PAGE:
This is the third installment of a series of “stories from the future” illustrating how museum practitioners can use trends data as a jumping off point for exploring potential futures. (Read the earlier installments here and here. The CFM forecasting report Museums & Society 2034 speculates that, in the face of the increasing technological noise aand clutter of the future, museums may become oasis in which people escape from multi-tasking and What might that look like? Maybe like the (fictional) Ransolm Museum of Art—a 21st century institution that has capitalized on the desire for respite, retreat and the real spawned by our hyper-connected, multi-tasking, increasingly virtual daily environment of work and play.
The Ransolm Museum of Art in Los Angeles provides a jarring contrast to the bustling city outside its doors. After passing through the four acre “buffer garden” (which conceals advanced sound baffle devices that block 90% of the noise from surrounding streets) visitors are required to check all non-medical electronic devices at the museum’s door. Visitors using technologically based accessibility-enhancement devices such as EnhancedSight and EchoLocator are encouraged, but not required to forgo these devices as well. In fact, smuggling in an earphone bud or cloudlink device won’t do you any good, because the museum’s walls are engineered to block all electronic signals from outside.
Once inside, the Ransolm’s exhibits are a throwback to a bygone era. There is one set of labels (print), rather than the abundance choice of interpretive “threads” museum-goers are used to selecting using portable interfaces. They don’t offer recorded audio tours—not even old-fashion cassette tape packs (though this was suggested by one board member, who waggishly contended it would be retro enough to fit the museum’s low-tech ethos.) Visitors requesting audio commentary are personally escorted by a staff member who obligingly reads the label, providing translation as appropriate, or describes the painting or sculpture in question.
In contrast with the replicas and holographic projections used by many museums today (which according to the American Association of Museums, comprise an average of 20% of the material on display in a typical art museum) all the objects at the Ransolm are “real” and genuine. Their conservators even follow the quaint (and many would argue out-dated) convention of carrying out repairs in a way that renders them distinct and identifiable.Skip over related stories to continue reading article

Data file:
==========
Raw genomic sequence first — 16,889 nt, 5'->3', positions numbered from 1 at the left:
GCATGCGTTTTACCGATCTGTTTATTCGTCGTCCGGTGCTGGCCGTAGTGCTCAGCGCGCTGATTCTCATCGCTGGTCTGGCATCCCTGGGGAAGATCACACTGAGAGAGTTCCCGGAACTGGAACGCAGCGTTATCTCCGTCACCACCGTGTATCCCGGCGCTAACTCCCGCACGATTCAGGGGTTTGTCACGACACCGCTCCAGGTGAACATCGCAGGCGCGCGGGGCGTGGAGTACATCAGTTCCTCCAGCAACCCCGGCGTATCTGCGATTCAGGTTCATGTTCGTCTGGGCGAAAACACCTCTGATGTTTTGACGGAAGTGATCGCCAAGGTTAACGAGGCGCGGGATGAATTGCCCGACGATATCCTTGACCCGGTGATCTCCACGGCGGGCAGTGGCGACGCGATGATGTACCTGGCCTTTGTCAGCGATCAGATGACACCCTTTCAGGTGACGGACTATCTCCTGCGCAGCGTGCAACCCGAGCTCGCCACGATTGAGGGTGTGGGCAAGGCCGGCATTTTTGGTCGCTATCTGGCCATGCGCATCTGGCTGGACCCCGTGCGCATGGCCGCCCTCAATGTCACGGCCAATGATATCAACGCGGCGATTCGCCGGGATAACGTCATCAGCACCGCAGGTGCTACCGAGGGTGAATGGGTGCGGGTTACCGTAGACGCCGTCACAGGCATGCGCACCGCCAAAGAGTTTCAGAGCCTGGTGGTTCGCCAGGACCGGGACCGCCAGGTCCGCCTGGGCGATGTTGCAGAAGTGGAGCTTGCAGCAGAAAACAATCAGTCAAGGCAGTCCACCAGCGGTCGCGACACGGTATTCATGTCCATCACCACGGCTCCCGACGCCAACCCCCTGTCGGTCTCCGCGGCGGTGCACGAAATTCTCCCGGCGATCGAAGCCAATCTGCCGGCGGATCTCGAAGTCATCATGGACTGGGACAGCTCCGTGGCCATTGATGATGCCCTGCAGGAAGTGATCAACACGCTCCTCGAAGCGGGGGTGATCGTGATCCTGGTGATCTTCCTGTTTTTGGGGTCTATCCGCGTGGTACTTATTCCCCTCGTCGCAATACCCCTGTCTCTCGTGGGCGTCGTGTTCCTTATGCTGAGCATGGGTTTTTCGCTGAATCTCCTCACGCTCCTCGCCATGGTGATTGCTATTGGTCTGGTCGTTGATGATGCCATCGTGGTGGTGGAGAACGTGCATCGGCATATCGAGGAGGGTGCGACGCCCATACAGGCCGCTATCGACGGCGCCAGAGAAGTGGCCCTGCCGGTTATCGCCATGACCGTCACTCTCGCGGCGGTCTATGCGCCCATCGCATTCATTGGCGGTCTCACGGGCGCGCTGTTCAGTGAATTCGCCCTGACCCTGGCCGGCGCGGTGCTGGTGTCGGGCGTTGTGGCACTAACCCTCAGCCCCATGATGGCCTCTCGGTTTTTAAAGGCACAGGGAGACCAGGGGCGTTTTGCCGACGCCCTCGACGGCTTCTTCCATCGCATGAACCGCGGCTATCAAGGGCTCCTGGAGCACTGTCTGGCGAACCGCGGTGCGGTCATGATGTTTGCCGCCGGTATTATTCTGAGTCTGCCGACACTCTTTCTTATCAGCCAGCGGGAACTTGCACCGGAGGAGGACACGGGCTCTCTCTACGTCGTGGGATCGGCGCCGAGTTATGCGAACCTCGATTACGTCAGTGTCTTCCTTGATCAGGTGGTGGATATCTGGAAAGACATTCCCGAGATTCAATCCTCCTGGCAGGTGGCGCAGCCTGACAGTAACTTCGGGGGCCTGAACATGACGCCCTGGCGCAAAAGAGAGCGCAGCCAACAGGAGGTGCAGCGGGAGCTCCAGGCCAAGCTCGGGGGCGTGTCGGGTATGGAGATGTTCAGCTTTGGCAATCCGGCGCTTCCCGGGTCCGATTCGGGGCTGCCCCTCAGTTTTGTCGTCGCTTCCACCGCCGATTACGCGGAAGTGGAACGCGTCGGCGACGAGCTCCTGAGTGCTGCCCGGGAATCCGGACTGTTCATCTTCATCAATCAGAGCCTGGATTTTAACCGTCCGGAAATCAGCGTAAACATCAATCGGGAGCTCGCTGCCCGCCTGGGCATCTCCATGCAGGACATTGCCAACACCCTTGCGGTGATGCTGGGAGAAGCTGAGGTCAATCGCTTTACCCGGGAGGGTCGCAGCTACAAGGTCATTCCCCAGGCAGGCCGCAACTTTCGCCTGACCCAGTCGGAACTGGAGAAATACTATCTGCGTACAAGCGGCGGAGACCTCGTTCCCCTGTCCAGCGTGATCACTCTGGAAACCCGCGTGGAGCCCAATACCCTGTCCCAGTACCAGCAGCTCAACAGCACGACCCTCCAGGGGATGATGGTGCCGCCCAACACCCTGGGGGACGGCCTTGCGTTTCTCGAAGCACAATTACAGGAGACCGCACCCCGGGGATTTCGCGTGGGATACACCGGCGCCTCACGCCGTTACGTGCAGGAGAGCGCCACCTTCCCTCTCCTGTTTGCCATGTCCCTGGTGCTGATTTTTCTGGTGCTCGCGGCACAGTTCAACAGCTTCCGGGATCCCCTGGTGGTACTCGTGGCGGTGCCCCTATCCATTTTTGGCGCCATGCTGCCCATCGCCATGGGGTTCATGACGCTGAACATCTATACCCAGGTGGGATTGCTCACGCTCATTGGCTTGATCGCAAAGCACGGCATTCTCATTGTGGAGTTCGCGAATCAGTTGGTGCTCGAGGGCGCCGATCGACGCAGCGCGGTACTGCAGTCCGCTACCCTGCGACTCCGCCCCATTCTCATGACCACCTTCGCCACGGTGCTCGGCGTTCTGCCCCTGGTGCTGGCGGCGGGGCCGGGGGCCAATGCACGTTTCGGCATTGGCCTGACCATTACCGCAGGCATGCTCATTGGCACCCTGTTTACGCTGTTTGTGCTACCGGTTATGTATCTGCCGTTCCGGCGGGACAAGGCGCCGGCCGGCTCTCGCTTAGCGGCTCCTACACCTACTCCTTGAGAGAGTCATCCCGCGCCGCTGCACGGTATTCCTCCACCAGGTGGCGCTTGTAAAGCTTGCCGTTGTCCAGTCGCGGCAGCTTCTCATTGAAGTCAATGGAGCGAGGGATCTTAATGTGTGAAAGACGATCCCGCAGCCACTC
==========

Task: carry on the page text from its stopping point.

This does not mean the museum is non-interactive. Sketching and (old-fashioned mechanical) photography are encouraged. Over a dozen “appreciation” groups have regularly scheduled meetings in the museum to discuss exhibitions or individual works of art. The museum’s “contemplation rooms” are particularly popular—here a visitor (after browsing the collections via the web, from home) can book time, unobtrusively escorted by a staff member, to sit and examine a work selected from the collection for up to an hour.
The museum has mined a rich source of revenue via its corporate retreats, enabling companies to rent the museum after hours or on Mondays for staff “personal renewal” time, or for “single tasking” sessions in the museums meeting rooms and auditorium. (Which has excellent acoustics despite the absence of electronic speakers. Of course, computer projection is not available.)
In a 2033 poll by the Los Angeles Times WebNews service, LA residents voted the Ransolm Museum the “Best Secret City Treasure.” This despite the fact that it receives over 60,000 visits a year (which is above the national average for an art museum of its size.) At peak hours you may be sharing the museum with 300 other people—but it would be difficult to tell that as you enjoy the quiet and peace of its galleries.